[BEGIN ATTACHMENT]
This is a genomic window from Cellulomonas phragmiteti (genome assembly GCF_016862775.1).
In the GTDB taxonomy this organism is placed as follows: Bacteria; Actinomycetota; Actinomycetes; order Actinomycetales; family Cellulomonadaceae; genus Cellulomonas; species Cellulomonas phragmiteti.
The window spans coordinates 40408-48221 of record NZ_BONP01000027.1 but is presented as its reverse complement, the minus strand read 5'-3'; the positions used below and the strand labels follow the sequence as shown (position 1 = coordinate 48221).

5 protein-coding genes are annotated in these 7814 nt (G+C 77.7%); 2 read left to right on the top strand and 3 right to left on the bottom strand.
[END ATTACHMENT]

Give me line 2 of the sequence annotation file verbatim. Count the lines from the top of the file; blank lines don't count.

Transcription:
In the GTDB taxonomy this organism is placed as follows: Bacteria; Actinomycetota; Actinomycetes; order Actinomycetales; family Cellulomonadaceae; genus Cellulomonas; species Cellulomonas phragmiteti.